Book Review: Roscoe Riley Rules #1

ROSCOE RILEY RULES 1My son is what is termed a “reluctant reader.” It seems a little more–a little stronger–than reluctant, sometimes. About a year ago, a kind bibliophile who also happens to be family, sent along a small pile of easy reader-esque books which she hoped would entice my son to read. Alas, although he spent some time “picture walking” (another modern term used with children) through the Skylanders, it was Jack Stalwart that finally got his attention. (See review HERE.)

This book was in the pile.

I find that with these shorter books, there is never much to say, not quite enough to write a proper review. But I will do my best.

The series, as of right now at least, consists of seven books by Katherine Applegate and Brian Biggs (illustration), which are:

  • Never Glue You Friends to Chairs
  • Never Swipe a Bully’s Bear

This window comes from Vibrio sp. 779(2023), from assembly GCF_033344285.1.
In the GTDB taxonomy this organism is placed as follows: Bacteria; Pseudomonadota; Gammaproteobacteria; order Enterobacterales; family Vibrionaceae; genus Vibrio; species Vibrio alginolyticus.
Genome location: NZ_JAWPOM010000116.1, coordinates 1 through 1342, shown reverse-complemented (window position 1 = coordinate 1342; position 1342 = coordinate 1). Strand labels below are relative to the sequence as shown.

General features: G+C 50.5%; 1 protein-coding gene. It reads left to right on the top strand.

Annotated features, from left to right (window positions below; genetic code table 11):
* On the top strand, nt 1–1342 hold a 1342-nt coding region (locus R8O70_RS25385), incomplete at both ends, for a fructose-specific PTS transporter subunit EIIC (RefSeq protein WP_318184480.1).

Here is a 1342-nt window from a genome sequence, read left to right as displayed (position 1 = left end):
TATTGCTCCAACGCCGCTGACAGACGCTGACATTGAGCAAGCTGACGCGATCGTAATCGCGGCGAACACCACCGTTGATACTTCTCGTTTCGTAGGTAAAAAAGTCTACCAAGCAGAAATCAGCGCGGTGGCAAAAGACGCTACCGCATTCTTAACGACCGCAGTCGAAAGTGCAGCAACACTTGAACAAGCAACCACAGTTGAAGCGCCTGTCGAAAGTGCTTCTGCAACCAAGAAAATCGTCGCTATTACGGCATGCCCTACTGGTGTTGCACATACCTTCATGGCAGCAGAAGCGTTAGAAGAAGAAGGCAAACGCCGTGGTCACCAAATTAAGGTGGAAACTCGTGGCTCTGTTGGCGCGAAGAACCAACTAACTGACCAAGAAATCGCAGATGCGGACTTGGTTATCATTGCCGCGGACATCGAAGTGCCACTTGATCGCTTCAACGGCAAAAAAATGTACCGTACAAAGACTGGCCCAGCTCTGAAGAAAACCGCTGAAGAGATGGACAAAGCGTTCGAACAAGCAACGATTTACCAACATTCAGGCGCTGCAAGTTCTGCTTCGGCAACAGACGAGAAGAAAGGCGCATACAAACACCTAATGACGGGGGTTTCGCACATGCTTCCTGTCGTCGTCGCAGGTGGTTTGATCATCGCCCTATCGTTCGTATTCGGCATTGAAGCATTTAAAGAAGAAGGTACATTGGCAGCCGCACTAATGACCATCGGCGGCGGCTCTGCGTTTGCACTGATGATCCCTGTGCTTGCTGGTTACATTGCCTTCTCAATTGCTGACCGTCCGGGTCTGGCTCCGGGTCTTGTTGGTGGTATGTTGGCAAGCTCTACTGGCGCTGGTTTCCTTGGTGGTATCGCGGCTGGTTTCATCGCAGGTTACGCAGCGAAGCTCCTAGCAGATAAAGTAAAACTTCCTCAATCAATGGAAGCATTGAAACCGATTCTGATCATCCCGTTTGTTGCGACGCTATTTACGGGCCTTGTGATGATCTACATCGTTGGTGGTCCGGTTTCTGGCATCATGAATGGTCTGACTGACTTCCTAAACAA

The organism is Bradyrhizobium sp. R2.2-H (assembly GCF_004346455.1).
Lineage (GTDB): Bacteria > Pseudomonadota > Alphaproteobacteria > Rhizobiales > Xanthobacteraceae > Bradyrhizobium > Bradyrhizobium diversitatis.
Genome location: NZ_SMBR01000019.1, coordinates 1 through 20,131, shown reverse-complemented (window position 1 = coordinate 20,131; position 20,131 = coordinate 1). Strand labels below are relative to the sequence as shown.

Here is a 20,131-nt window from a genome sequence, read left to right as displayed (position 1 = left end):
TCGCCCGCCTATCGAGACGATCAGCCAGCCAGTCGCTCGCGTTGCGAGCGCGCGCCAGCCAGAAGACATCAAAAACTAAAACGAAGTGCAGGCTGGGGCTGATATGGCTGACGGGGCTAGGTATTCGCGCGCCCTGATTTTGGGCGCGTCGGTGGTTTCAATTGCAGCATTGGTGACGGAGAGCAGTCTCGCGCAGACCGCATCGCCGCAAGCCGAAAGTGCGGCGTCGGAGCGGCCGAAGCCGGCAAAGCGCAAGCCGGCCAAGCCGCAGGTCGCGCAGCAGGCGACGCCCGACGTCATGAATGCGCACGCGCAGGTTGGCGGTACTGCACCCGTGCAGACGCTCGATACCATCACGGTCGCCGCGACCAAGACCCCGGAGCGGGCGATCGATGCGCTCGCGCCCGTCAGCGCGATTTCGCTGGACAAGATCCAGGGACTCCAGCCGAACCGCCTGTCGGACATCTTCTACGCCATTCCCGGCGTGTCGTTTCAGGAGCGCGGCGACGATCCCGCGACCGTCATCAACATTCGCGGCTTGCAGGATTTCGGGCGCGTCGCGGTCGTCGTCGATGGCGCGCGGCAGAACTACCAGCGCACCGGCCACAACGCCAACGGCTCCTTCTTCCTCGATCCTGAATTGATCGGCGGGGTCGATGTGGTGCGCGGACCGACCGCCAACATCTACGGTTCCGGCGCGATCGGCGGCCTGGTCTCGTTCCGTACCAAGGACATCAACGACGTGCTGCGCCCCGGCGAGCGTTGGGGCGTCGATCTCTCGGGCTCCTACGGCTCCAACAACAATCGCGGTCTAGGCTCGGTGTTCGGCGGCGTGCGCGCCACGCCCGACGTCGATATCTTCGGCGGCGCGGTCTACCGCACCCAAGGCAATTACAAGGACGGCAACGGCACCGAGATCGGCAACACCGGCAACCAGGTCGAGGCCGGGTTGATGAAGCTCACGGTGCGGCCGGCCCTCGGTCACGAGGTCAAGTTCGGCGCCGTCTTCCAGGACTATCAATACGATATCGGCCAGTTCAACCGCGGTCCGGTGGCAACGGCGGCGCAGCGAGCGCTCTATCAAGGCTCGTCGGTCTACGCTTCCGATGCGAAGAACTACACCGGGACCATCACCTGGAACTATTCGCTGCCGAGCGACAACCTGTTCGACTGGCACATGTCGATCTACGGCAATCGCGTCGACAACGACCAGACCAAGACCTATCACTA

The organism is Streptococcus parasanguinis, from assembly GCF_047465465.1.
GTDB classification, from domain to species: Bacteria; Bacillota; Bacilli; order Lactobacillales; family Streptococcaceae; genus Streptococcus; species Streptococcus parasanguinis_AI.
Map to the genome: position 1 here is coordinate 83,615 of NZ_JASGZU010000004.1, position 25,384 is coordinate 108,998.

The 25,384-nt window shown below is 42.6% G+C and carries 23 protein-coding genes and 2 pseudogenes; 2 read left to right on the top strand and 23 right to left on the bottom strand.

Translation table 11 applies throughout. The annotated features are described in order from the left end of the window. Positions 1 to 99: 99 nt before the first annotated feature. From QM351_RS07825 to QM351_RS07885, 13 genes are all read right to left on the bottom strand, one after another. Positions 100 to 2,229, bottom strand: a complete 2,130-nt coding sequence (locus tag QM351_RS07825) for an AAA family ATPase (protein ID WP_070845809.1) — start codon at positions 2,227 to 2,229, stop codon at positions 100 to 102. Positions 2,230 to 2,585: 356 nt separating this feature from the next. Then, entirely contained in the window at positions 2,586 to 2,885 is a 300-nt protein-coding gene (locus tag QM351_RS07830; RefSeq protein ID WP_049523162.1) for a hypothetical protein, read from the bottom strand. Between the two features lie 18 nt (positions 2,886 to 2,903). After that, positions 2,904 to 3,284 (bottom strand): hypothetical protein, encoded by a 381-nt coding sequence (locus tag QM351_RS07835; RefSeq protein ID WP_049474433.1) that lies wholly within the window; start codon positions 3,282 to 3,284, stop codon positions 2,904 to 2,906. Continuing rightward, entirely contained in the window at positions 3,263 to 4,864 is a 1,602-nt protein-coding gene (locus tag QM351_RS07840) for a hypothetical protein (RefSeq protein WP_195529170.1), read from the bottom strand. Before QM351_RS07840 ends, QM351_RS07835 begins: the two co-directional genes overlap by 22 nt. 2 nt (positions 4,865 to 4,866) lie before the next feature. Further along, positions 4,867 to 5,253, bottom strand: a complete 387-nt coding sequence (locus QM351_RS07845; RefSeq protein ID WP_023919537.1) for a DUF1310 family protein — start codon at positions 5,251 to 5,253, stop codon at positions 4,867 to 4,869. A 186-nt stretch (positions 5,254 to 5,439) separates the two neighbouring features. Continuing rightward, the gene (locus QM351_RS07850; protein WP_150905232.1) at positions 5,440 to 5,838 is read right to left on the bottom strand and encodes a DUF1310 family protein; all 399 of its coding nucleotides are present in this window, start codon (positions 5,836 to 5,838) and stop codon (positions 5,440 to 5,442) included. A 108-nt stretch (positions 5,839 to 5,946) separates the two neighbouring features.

• Don’t Swap Your Sweater for a Dog
  • Never Swim in Applesauce
  • Don’t Tap-Dance on Your Teacher
  • Never Walk in Shoes That Talk
  • Never Race a Runaway Pumpkin

First, the title. I love the concept for this series, which consists of a play on words. Roscoe Riley rules! Of course he does. But also, Roscoe Riley. Rules #1: Never Glue Your Friends to Chairs. Etc. It immediately lets you know that lovable Riley needs these kinds of rules. The kinds you might not have to tell all the other children. But Riley? He needs it all laid out, because if you don’t tell him, how is he to know?

If you know any children like that, they might like to read about Roscoe.

Or not. My son wasn’t really in to Roscoe, but I thought Rocoe was adorable–just the right mix of sweet and spice–and his first book was real cute, too. I would recommend the first book and, by extrapolation, the series. Unless. Unless, you can’t stand writing with one sentence to a paragraph.

Like this.

For the entire book.

I’m not at all sure why the author does it.

As if children just can’t handle paragraphs.

Even though breaking it up like this makes it even harder to decipher on such a skinny page.

You kind of want to throw the book, even though you are enjoying Roscoe.

It also drives my husband crazy, so it can’t be just me. And the humor is more for the adults reading to the kids. Overall, Roscoe is gentle and predictable, with a dash of modern charm. Obviously, Roscoe learns a new lesson with each book. Recommended ages: 6-8.



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